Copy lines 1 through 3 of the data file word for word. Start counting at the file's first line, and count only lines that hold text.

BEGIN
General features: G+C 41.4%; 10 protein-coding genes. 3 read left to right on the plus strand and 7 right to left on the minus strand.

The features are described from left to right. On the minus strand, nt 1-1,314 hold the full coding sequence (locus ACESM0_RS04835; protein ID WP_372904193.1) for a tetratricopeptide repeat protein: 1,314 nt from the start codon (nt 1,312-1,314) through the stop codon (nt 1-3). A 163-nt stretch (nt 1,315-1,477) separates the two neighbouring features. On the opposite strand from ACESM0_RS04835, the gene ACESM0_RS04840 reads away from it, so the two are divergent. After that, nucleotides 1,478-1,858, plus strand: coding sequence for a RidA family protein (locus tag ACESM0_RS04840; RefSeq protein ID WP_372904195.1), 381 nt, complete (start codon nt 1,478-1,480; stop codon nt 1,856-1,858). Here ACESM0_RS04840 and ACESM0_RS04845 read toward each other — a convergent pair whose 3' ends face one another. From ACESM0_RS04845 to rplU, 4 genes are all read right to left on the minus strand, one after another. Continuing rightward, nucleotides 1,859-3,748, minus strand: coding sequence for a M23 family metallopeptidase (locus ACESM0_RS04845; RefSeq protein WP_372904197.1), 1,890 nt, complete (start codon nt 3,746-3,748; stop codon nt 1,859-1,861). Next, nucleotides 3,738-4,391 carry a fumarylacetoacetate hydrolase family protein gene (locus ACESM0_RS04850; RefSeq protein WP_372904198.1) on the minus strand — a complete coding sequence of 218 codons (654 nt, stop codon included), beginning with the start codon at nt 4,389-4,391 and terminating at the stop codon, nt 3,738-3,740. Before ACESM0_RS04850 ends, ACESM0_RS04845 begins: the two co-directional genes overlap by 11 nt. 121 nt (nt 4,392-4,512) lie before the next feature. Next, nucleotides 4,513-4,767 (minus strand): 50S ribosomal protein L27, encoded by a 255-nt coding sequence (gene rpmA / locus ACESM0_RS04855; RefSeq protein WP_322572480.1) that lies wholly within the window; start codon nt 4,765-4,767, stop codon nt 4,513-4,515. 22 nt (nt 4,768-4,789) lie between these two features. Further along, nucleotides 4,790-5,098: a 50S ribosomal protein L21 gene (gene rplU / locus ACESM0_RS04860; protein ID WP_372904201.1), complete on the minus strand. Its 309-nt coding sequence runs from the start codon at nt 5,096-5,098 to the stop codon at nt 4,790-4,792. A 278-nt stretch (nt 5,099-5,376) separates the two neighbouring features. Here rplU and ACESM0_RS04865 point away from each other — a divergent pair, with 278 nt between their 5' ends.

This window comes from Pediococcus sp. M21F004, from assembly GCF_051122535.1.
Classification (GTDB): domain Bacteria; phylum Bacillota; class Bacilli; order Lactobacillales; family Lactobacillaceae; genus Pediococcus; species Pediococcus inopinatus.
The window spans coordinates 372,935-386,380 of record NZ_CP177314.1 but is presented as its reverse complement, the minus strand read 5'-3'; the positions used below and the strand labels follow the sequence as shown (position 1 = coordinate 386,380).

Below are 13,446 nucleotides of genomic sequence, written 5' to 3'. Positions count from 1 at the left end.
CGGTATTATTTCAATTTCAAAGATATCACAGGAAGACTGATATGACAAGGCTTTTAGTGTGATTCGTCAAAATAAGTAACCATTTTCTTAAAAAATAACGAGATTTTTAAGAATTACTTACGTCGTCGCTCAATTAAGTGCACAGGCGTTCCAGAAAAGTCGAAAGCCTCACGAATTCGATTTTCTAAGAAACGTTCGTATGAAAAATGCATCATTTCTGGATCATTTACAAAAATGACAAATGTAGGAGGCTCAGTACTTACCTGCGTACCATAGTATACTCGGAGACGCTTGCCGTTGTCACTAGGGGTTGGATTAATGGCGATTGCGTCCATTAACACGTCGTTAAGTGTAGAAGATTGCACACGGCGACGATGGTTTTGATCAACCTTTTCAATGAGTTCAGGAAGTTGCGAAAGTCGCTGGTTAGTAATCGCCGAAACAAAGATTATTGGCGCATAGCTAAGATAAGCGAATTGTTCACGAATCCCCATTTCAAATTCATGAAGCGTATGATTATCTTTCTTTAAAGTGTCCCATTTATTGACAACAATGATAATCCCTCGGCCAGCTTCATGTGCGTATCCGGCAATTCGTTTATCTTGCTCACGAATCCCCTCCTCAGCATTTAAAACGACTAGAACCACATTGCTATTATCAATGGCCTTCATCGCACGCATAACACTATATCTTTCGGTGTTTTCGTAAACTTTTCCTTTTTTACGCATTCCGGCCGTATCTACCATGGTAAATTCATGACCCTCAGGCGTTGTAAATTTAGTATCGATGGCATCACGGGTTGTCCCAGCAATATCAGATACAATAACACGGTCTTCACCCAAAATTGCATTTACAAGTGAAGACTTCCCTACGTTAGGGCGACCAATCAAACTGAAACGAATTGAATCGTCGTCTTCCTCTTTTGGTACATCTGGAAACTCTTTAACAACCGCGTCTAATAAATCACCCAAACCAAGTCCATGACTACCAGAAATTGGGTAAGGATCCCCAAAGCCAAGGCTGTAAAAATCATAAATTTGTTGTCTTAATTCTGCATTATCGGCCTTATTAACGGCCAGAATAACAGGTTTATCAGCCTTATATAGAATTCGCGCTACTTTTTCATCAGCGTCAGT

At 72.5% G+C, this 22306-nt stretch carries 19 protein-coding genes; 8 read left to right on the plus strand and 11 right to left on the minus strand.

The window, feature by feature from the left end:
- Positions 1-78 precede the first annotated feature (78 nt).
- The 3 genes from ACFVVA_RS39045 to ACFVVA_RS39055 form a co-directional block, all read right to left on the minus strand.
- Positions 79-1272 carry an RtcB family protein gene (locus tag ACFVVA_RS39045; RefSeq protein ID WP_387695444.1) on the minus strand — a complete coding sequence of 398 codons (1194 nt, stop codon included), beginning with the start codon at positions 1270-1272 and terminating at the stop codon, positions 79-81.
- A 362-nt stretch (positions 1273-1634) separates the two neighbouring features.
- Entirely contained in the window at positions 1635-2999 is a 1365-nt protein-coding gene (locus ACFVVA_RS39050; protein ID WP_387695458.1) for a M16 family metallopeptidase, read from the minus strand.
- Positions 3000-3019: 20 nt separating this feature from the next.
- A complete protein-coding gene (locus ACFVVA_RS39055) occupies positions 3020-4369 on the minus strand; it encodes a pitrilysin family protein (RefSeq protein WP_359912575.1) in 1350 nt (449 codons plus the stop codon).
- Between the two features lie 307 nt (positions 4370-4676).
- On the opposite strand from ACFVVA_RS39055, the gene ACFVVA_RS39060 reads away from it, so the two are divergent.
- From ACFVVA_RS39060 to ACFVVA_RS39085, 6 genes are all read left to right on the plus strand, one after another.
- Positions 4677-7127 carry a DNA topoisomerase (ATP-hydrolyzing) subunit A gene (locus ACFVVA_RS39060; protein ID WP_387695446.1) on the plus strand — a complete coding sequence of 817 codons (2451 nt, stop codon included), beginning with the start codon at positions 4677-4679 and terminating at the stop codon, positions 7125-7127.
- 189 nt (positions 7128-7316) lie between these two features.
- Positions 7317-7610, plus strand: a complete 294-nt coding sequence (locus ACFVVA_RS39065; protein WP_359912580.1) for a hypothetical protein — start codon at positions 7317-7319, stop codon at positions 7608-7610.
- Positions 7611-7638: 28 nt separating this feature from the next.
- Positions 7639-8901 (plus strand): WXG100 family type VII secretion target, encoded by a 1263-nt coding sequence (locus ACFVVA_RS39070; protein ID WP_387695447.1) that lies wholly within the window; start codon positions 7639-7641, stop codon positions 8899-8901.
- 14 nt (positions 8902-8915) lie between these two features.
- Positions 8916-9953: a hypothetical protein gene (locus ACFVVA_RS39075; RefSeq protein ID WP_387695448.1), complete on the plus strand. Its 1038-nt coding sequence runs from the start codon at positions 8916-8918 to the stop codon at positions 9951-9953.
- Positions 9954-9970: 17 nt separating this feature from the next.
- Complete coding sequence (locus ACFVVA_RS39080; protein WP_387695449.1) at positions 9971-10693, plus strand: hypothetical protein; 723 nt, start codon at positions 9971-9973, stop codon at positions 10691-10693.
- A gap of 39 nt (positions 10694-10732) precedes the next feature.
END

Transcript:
General features: G+C 41.4%; 10 protein-coding genes. 3 read left to right on the plus strand and 7 right to left on the minus strand.

The features are described from left to right. On the minus strand, nt 1-1,314 hold the full coding sequence (locus ACESM0_RS04835; protein ID WP_372904193.1) for a tetratricopeptide repeat protein: 1,314 nt from the start codon (nt 1,312-1,314) through the stop codon (nt 1-3). A 163-nt stretch (nt 1,315-1,477) separates the two neighbouring features. On the opposite strand from ACESM0_RS04835, the gene ACESM0_RS04840 reads away from it, so the two are divergent. After that, nucleotides 1,478-1,858, plus strand: coding sequence for a RidA family protein (locus tag ACESM0_RS04840; RefSeq protein ID WP_372904195.1), 381 nt, complete (start codon nt 1,478-1,480; stop codon nt 1,856-1,858). Here ACESM0_RS04840 and ACESM0_RS04845 read toward each other — a convergent pair whose 3' ends face one another. From ACESM0_RS04845 to rplU, 4 genes are all read right to left on the minus strand, one after another. Continuing rightward, nucleotides 1,859-3,748, minus strand: coding sequence for a M23 family metallopeptidase (locus ACESM0_RS04845; RefSeq protein WP_372904197.1), 1,890 nt, complete (start codon nt 3,746-3,748; stop codon nt 1,859-1,861). Next, nucleotides 3,738-4,391 carry a fumarylacetoacetate hydrolase family protein gene (locus ACESM0_RS04850; RefSeq protein WP_372904198.1) on the minus strand — a complete coding sequence of 218 codons (654 nt, stop codon included), beginning with the start codon at nt 4,389-4,391 and terminating at the stop codon, nt 3,738-3,740. Before ACESM0_RS04850 ends, ACESM0_RS04845 begins: the two co-directional genes overlap by 11 nt. 121 nt (nt 4,392-4,512) lie before the next feature. Next, nucleotides 4,513-4,767 (minus strand): 50S ribosomal protein L27, encoded by a 255-nt coding sequence (gene rpmA / locus ACESM0_RS04855; RefSeq protein WP_322572480.1) that lies wholly within the window; start codon nt 4,765-4,767, stop codon nt 4,513-4,515. 22 nt (nt 4,768-4,789) lie between these two features. Further along, nucleotides 4,790-5,098: a 50S ribosomal protein L21 gene (gene rplU / locus ACESM0_RS04860; protein ID WP_372904201.1), complete on the minus strand. Its 309-nt coding sequence runs from the start codon at nt 5,096-5,098 to the stop codon at nt 4,790-4,792. A 278-nt stretch (nt 5,099-5,376) separates the two neighbouring features. Here rplU and ACESM0_RS04865 point away from each other — a divergent pair, with 278 nt between their 5' ends.

This window comes from Pediococcus sp. M21F004, from assembly GCF_051122535.1.